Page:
The health care tab grew even faster. According to the Department of Health and Human Services, spending on healthcare this year is expected to reach $3.35 trillion, up from $2.6 trillion in 2010.[vi] Legal costs also continue to grow to $280 billion annually from $248 billion in 2009. (The true number may, in fact, be higher.[vii])

The energy picture is somewhat brighter for American consumers. During the summer of 2012, the average price per gallon of premium gas hovered around $3.85. Today, we pay average $2.69. Though the cost of electricity has bumped up somewhat, we continue to pay comparatively and historically low prices.

 

FACTOR 3: Will we have access to an excellent workforce?

Today, as ever, the majority of employers struggle finding qualified workers—it is among the most cited problems faced by executives.[viii] OECD found that America’s high school graduation rate dipped from 18th among 24 industrialized nations a few years ago to 20th most recently.[ix]  In standardized testing of students, we remain on a downward track in rankings, dropping six places in reading literacy, six places in math literacy, and two places in scientific literacy. And we place last in the proportion of college students receiving degrees in the skills of science, engineering and math. [x]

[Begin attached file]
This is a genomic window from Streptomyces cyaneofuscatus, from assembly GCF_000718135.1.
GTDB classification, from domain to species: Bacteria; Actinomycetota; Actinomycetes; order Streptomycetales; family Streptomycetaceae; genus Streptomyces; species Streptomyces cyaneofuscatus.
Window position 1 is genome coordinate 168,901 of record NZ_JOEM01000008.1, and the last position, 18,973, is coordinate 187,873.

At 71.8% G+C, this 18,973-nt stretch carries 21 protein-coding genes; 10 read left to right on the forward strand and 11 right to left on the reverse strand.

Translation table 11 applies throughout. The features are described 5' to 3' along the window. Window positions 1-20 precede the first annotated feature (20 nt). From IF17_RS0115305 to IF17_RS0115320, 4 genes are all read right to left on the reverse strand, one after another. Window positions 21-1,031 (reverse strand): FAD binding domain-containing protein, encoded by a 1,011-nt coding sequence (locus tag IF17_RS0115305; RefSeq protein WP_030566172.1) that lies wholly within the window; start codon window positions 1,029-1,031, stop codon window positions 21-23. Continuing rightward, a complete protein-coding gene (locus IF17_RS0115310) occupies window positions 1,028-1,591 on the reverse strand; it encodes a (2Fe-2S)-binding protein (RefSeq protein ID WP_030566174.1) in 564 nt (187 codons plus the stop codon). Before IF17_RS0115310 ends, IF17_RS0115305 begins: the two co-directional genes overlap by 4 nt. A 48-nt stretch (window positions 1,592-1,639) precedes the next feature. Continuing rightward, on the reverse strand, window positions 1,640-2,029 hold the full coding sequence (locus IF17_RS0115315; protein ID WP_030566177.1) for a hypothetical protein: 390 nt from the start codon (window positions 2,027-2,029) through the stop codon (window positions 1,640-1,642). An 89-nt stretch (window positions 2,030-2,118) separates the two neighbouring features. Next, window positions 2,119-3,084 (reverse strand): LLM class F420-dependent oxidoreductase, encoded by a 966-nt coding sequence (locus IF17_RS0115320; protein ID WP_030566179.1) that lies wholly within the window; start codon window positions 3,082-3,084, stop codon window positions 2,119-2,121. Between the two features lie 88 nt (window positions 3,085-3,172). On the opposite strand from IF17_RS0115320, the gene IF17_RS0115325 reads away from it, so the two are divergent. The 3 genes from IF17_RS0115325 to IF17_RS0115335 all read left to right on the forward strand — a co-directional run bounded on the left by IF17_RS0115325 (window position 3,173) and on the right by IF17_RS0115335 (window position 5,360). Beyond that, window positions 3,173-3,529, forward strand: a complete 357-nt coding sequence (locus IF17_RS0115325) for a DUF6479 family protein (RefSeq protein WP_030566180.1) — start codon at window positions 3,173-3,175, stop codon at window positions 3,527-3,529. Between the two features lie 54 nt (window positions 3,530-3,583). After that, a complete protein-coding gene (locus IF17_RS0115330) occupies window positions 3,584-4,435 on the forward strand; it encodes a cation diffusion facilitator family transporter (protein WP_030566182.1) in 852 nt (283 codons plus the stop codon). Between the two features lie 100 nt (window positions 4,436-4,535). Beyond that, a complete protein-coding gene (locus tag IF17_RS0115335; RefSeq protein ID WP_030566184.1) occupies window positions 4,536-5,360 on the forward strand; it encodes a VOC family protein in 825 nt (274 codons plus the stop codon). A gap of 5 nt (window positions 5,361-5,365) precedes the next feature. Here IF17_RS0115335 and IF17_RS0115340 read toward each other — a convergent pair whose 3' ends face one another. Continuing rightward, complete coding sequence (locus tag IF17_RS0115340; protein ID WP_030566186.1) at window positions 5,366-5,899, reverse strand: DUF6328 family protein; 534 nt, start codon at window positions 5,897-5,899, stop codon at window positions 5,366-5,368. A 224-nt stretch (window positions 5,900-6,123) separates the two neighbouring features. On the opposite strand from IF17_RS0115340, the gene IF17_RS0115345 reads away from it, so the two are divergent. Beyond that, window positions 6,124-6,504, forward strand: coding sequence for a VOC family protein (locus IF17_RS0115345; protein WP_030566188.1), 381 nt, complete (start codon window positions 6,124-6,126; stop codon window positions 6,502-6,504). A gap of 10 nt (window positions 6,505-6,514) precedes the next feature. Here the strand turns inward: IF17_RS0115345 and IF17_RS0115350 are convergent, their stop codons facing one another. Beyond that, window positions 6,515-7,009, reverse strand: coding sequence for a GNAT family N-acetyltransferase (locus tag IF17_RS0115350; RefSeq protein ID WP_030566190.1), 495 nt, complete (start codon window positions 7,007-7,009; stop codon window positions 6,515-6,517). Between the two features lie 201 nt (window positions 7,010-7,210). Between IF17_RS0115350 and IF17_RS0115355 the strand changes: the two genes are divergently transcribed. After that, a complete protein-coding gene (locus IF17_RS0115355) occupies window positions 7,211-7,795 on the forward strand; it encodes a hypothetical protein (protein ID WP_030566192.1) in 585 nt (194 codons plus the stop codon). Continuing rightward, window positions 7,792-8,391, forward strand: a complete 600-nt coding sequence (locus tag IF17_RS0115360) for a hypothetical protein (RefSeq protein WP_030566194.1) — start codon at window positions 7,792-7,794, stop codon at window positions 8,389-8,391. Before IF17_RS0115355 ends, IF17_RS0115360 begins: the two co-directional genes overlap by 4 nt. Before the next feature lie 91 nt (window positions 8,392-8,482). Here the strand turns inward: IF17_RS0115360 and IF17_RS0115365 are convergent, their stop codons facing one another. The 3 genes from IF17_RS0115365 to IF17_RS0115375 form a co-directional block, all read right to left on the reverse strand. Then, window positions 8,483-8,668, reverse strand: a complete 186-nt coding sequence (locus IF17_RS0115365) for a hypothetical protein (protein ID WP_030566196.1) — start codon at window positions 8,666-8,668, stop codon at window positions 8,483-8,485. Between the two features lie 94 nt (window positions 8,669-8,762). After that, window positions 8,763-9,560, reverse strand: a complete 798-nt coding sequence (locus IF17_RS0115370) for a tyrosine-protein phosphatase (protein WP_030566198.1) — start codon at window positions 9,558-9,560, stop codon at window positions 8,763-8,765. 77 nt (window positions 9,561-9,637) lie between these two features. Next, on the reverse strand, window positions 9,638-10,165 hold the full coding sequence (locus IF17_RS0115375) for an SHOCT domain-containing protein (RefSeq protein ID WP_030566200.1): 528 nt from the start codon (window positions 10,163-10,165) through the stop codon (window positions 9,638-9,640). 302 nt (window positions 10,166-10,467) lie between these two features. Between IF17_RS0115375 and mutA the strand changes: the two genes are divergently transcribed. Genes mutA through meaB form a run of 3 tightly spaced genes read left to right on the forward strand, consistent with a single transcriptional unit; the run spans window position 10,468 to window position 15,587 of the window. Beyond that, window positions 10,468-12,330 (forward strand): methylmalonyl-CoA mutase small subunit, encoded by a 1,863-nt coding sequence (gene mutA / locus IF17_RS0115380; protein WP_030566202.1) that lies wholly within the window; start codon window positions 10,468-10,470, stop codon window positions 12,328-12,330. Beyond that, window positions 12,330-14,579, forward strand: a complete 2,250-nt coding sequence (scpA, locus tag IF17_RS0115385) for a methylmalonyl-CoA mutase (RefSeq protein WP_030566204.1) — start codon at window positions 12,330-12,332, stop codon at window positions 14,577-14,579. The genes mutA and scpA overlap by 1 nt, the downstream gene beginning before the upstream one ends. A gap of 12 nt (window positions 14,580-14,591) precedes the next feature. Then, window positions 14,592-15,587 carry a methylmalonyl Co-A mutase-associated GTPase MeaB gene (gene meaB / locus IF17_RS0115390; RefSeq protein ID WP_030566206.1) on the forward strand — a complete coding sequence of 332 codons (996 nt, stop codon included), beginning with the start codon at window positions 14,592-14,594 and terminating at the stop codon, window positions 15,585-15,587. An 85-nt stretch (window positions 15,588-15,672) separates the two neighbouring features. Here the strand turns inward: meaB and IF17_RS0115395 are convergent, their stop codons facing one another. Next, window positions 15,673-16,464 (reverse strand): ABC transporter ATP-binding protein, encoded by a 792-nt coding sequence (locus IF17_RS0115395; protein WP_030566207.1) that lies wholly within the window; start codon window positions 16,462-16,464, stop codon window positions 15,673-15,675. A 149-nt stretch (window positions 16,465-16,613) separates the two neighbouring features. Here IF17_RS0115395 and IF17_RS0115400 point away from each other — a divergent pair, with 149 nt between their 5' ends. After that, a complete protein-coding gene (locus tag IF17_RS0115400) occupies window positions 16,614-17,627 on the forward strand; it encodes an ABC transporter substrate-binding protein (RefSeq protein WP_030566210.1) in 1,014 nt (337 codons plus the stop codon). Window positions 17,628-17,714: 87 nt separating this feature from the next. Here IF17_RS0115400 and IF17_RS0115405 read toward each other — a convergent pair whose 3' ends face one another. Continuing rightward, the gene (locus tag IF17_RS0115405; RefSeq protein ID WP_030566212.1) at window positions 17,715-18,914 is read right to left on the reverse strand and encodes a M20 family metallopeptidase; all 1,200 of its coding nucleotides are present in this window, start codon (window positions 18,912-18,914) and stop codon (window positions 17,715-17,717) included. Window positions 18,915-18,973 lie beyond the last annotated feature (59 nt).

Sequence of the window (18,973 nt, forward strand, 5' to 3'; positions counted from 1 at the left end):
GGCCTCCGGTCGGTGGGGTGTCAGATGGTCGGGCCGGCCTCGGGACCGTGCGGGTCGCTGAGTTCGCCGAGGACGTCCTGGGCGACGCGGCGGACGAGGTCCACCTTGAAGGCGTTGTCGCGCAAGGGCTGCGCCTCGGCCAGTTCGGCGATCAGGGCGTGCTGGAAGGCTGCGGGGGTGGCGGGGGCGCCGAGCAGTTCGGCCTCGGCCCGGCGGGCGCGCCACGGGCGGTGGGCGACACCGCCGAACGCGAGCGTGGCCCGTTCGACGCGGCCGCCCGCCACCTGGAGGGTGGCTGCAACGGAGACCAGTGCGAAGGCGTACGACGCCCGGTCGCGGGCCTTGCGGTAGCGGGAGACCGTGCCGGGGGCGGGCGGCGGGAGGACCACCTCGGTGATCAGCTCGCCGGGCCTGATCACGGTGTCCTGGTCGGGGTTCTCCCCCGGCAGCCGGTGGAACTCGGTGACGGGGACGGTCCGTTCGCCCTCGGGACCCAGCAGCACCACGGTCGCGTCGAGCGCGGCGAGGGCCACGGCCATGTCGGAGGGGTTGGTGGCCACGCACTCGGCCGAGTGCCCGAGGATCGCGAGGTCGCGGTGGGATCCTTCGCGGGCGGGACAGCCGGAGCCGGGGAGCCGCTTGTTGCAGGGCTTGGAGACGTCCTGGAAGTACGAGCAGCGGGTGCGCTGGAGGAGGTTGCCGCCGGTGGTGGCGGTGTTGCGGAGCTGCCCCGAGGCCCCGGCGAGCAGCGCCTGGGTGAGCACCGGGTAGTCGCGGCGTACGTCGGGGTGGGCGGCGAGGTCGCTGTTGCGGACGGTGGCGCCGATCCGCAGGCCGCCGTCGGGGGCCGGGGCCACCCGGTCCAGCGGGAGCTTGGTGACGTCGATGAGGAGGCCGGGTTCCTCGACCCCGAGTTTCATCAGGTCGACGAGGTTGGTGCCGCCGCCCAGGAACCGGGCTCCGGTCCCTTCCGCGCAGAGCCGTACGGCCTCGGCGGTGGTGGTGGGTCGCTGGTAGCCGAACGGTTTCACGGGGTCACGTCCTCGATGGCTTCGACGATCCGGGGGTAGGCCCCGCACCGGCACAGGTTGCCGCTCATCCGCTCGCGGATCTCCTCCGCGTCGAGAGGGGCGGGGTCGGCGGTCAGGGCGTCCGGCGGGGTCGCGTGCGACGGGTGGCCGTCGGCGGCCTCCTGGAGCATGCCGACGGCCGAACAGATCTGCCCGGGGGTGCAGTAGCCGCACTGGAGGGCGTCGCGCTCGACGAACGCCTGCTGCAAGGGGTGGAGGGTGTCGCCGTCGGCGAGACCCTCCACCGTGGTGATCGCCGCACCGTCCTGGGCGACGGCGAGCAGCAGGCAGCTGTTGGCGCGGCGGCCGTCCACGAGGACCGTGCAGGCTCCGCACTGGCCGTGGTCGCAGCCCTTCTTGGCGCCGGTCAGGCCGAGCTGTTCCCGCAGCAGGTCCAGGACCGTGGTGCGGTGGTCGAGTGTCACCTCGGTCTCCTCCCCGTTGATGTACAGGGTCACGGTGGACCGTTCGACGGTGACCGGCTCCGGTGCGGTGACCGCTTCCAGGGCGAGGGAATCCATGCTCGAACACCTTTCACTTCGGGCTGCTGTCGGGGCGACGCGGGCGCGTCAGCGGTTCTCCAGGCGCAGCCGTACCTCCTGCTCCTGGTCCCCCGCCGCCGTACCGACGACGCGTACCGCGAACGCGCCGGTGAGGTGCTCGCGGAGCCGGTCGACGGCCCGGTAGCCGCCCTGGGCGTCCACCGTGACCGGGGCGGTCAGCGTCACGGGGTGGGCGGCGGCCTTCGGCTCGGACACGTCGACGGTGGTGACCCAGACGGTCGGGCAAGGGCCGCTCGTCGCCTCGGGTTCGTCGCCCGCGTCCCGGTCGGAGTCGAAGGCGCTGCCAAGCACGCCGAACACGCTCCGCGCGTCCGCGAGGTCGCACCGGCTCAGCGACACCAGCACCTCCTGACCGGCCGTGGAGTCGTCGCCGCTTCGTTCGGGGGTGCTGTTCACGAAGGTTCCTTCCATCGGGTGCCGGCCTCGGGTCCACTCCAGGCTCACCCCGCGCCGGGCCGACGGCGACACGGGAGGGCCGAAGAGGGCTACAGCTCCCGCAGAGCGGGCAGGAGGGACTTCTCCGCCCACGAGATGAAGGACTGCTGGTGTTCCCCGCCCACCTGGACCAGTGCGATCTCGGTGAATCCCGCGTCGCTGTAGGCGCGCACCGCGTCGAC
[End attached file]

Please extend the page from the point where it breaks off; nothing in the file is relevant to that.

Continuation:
Similarly, we backtracked in the WEF evaluation of key job training metrics of “local availability of specialized training services” and “on the job training.”[xi]

In standardized testing of students, we remain on a downward track in rankings, dropping six places in reading literacy, six places in math literacy, and two places in scientific literacy. And we place last in the proportion of college students receiving degrees in the skills of science, engineering and math. 

 

FACTOR 4: Will we have reliable access to affordable capital?   

The 2016 WellsFargo/Gallup Small Business Index reported that 36% of respondents consider obtaining credit easy, the highest rating since 2008. Still, the majority of small enterprises find it difficult to obtain credit.